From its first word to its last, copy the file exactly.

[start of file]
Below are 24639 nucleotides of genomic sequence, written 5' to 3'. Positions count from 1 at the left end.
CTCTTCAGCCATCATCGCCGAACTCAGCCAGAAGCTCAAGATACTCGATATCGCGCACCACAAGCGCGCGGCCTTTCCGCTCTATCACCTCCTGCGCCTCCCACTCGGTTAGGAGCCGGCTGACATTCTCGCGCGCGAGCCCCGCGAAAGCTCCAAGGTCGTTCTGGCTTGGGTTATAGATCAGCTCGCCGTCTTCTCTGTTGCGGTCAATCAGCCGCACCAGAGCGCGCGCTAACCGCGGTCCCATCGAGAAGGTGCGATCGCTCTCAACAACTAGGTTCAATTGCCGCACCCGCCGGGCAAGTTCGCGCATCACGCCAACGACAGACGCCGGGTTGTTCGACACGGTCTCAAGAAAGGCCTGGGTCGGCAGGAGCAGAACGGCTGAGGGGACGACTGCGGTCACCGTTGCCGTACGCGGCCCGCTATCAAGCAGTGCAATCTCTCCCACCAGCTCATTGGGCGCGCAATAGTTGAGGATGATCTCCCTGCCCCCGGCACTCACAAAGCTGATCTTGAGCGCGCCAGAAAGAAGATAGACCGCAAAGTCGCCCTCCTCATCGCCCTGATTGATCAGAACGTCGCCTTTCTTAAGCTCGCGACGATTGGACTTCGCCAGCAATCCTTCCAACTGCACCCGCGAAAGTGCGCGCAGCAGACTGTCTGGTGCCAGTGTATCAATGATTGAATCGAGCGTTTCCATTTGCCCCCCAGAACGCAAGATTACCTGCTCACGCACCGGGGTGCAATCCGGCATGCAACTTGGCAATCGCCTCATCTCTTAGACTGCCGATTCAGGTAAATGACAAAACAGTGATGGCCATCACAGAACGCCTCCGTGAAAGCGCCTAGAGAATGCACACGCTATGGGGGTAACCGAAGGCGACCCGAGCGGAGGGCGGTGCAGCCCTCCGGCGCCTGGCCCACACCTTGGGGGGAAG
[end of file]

Below are 24639 nucleotides of genomic sequence, written 5' to 3'. Positions count from 1 at the left end.
CTCTTCAGCCATCATCGCCGAACTCAGCCAGAAGCTCAAGATACTCGATATCGCGCACCACAAGCGCGCGGCCTTTCCGCTCTATCACCTCCTGCGCCTCCCACTCGGTTAGGAGCCGGCTGACATTCTCGCGCGCGAGCCCCGCGAAAGCTCCAAGGTCGTTCTGGCTTGGGTTATAGATCAGCTCGCCGTCTTCTCTGTTGCGGTCAATCAGCCGCACCAGAGCGCGCGCTAACCGCGGTCCCATCGAGAAGGTGCGATCGCTCTCAACAACTAGGTTCAATTGCCGCACCCGCCGGGCAAGTTCGCGCATCACGCCAACGACAGACGCCGGGTTGTTCGACACGGTCTCAAGAAAGGCCTGGGTCGGCAGGAGCAGAACGGCTGAGGGGACGACTGCGGTCACCGTTGCCGTACGCGGCCCGCTATCAAGCAGTGCAATCTCTCCCACCAGCTCATTGGGCGCGCAATAGTTGAGGATGATCTCCCTGCCCCCGGCACTCACAAAGCTGATCTTGAGCGCGCCAGAAAGAAGATAGACCGCAAAGTCGCCCTCCTCATCGCCCTGATTGATCAGAACGTCGCCTTTCTTAAGCTCGCGACGATTGGACTTCGCCAGCAATCCTTCCAACTGCACCCGCGAAAGTGCGCGCAGCAGACTGTCTGGTGCCAGTGTATCAATGATTGAATCGAGCGTTTCCATTTGCCCCCCAGAACGCAAGATTACCTGCTCACGCACCGGGGTGCAATCCGGCATGCAACTTGGCAATCGCCTCATCTCTTAGACTGCCGATTCAGGTAAATGACAAAACAGTGATGGCCATCACAGAACGCCTCCGTGAAAGCGCCTAGAGAATGCACACGCTATGGGGGTAACCGAAGGCGACCCGAGCGGAGGGCGGTGCAGCCCTCCGGCGCCTGGCCCACACCTTGGGGGGAAG